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4 Oct, 2013 18:34

US fracking wells annually produce 280bn gallons of toxic waste water destroying environment – report

US fracking wells annually produce 280bn gallons of toxic waste water destroying environment – report

As US public policy debates over the dangers and benefits of fracking for shale gas persist, a new report has emerged showing that the practice generated 280 billion gallons of toxic waste last year - containing cancer-causing and radioactive substances.

Fracking a single well can use between two and nine million gallons of water combined with sand and chemicals. Much of the fresh water used returns to the earth’s surface, but contains radium and bromides.

“When bromide in the wastewater mixes with chlorine (often used at drinking water treatment plants), it produces trihalomethanes, chemicals that cause cancer and increase the risk of reproductive or developmental health problems,” the report notes. It also found that 450,000 tons of air pollutants can potentially be produced in one year by the practice.

Environment America, who published the report on Thursday, called fracking “highly polluting” and noted increasing numbers of documented cases of illness as a result of the practice. In addition to cancer, toxic substances from fracking chemicals and waste water can cause endocrine disruption, neurological problems and immune system problems.

“The numbers don't lie — fracking has taken a dirty and destructive toll on our environment. If this dirty drilling continues unchecked, these numbers will only get worse,” John Rumpler, a senior attorney for Environment America said in a news release after publication of the report.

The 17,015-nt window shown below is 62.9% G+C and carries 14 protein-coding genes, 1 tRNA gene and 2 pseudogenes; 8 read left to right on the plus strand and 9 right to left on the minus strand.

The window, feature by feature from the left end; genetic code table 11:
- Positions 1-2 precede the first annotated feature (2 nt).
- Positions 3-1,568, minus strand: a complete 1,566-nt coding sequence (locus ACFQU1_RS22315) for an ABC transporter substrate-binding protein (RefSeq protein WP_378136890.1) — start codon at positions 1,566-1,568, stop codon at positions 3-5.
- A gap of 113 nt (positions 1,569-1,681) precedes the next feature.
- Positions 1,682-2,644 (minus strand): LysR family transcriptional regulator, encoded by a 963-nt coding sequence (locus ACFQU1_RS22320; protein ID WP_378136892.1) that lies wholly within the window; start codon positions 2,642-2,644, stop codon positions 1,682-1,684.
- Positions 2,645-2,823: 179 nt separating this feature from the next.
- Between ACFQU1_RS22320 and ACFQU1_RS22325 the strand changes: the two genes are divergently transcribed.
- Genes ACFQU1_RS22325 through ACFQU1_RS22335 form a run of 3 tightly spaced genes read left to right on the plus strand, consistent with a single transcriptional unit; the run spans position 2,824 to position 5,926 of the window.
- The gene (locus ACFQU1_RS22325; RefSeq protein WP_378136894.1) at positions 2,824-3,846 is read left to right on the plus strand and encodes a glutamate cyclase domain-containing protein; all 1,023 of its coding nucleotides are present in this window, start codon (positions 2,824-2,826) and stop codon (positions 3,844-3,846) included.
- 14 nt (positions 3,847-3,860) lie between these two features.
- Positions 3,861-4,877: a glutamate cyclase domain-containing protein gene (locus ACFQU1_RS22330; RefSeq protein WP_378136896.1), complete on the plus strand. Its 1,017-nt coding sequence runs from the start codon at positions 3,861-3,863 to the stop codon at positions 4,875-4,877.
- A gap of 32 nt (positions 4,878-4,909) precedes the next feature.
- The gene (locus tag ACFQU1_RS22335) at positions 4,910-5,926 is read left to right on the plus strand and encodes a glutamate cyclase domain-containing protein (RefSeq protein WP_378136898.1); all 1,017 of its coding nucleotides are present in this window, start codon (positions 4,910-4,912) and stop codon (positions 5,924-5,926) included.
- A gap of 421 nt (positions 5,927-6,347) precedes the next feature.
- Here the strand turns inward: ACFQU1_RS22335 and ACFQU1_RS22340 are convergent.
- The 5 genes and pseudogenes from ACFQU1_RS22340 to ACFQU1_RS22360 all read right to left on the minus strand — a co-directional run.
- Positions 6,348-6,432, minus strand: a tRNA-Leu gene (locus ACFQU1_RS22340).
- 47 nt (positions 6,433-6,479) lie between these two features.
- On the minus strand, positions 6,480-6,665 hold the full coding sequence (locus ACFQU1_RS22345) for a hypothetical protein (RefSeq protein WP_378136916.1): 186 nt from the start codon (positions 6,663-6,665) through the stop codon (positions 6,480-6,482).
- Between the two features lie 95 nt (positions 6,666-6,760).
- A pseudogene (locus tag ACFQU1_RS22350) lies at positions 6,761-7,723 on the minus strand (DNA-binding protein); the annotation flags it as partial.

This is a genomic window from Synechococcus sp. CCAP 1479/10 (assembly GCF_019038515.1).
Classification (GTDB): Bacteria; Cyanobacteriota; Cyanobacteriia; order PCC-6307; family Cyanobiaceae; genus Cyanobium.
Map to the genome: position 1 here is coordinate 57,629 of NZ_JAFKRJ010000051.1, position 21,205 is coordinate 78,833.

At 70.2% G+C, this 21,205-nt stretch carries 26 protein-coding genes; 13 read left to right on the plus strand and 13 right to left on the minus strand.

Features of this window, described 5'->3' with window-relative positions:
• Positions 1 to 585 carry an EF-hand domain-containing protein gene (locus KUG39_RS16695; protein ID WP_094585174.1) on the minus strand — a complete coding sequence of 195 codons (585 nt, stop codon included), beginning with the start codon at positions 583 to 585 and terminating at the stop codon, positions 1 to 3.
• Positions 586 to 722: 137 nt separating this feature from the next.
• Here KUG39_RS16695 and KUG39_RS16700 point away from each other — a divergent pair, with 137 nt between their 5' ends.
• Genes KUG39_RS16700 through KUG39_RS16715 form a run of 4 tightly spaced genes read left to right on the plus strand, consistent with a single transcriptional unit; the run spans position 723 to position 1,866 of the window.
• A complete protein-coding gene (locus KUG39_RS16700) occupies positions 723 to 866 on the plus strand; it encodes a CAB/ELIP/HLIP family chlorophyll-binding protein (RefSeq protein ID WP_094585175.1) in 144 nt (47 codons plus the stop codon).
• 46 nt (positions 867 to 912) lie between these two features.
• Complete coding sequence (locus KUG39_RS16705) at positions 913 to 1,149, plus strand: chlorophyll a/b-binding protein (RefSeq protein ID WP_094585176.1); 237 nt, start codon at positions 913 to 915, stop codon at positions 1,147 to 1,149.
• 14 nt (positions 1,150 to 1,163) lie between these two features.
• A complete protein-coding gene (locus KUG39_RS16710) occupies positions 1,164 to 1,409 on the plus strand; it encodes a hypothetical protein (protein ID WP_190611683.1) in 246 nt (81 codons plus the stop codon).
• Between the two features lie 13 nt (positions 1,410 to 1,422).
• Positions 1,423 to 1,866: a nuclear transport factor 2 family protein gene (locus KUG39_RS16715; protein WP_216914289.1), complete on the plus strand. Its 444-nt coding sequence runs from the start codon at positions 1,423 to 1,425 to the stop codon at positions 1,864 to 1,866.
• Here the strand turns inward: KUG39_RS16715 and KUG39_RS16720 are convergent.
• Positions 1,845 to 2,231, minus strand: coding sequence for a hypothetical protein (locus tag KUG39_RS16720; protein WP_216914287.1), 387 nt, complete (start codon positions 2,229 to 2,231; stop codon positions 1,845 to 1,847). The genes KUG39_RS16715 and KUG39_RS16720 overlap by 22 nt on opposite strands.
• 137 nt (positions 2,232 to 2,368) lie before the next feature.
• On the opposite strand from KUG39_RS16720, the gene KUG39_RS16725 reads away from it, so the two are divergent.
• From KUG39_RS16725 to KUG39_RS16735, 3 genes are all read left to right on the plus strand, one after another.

Fracking is the extraction of oil and gas by injecting water to break rock formations deep underground. Use of the process has increased rapidly in the US in recent years, despite warnings from scientists who have studied it, illustrating the climate-damaging methane emissions and radioactive effects that come with the operation.

A hydraulic fracturing site in South Montrose, Pennsylvania (Spencer Platt / Getty Images / AFP)

Over 80,000 wells nationwide have been drilled or endorsed across 17 different states since 2005, and the report measured that around 360,000 acres of land have been damaged as a result – the highest being in Texas where around 130,000 acres of land were calculated to have been damaged.

While this figure included land cleared for roads, well sites and pipelines, among other technical processes, the report states that “the total amount of habitat and landscape affected by fracking is much greater.”

The report was hot on the heels of the publication of research from Duke University, released on Wednesday in the Environmental Science and Technology journal.

The team analyzed water and sediment samples from the Josephine Brine Treatment Facility in Indiana County, Pennsylvania, finding radium levels 200 times greater than samples taken upstream from the plant, and far higher than permissible under the Clean Water Act.

Radium is a radioactive metal that can cause diseases like leukemia and other ill-health effects, if one is exposed to large amounts over time.

As a result of uncertainty over the implications of fracking and its negative health impact, house prices have seen a noticeable decline. The report cites a Texas study which found that homes worth $250,000, located within 1,000 feet of a well site lost between three and fourteen percent of their value.

Another possible reason for the decline in property value is the threat to public safety because of the increased likelihood of earthquakes. Oklahoma, Arkansas, Texas, Ohio and Colorado have all experienced earthquakes sparked by injection well wastewater disposal.

Environment America’s research expressed concern that the damage resulting from fracking was on a scale “unimagined” only a few years ago, and went on to recommend that “banning fracking is the prudent and necessary course to protect the environment and public health.” The report strong advises that states take the initiative to ban the practice.